1960s Horrockses wool coat, 1960s St Michael skirt, 1950s mohair scarf, 1980s Japelle bag, and everything else apart from the boots - charity shopped

Wednesdays are fast becoming my favourite day.  

The couple who donated the vintage fabrics and clothes last week came back with an epic load of clothing and linens. I persuaded the manager to let me price some up and put them out in the shop, and two 1960s jackets sold within minutes. Everything looked a bit smarter after a going over with the steaming machine, and I deliberately priced the stock very reasonably in the hope that it would sell and therefore prove the point that there is a market for vintage. (And then I tipped off a friend to go and look, and she bought several pieces.)

So I am optimistic that all this manoeuvring means that the shop will develop a vintage rail, and if I can be in charge of it, so much the better.

In addition, look what will be heading for Ebay this week;

Early/mid 1960s jackets, coats, dresses and a suit...

1970s tweed waistcoats, dresses, and a maxi skirt with tags...

early 1960s lace and knitwear.

And a late 1970s panne velvet dress by Mary Quant. I assume it is from a range she did for a catalogue, so sadly it doesn't have the value of her earlier designs. And it's something of an oddity amongst the more classic styles of the other donations, but maybe the lady who collected all these treasures had a disco moment. Good for her.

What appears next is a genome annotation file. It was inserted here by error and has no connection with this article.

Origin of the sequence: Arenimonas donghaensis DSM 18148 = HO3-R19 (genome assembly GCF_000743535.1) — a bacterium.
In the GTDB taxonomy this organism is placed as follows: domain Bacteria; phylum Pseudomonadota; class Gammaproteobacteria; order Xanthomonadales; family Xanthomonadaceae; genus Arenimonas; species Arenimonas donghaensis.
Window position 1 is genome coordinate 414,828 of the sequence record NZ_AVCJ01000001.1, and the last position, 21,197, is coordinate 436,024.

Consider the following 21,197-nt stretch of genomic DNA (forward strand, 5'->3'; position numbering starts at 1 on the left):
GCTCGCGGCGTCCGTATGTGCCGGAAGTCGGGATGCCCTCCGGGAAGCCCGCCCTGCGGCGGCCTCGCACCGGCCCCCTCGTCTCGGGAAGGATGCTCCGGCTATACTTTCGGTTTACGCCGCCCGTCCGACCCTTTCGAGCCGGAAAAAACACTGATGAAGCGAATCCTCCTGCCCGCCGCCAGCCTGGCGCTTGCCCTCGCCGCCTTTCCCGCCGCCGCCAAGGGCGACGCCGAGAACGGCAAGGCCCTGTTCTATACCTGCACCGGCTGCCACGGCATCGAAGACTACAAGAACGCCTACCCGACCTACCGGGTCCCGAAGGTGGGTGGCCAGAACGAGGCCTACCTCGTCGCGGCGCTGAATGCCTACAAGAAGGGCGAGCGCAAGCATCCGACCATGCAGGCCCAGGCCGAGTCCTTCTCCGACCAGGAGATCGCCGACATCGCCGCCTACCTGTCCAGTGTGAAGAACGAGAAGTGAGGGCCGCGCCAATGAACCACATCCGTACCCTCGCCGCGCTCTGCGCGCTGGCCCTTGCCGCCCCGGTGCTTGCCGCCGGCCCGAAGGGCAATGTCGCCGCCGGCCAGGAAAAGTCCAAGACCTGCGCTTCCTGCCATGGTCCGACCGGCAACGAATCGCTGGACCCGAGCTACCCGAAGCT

The couple are coming back next week with more. The manager specifically requested they bring their donations on Wednesday as I will be there to sort them (no one else wants to) and I am overjoyed. I know the volunteers are amused by all of this, and by me, but there is a business point to be made here; vintage sells. The charity is missing out on much-needed revenue if they overlook this. 

So - my plan is to sell the above stock on Ebay and give the proceeds to the shop (minus my fees). It's for the greater good. And of course I will have the opportunity to buy for myself along the way. 

Like the red Horrockses coat. Although I think I've changed my mind and that can be sold too.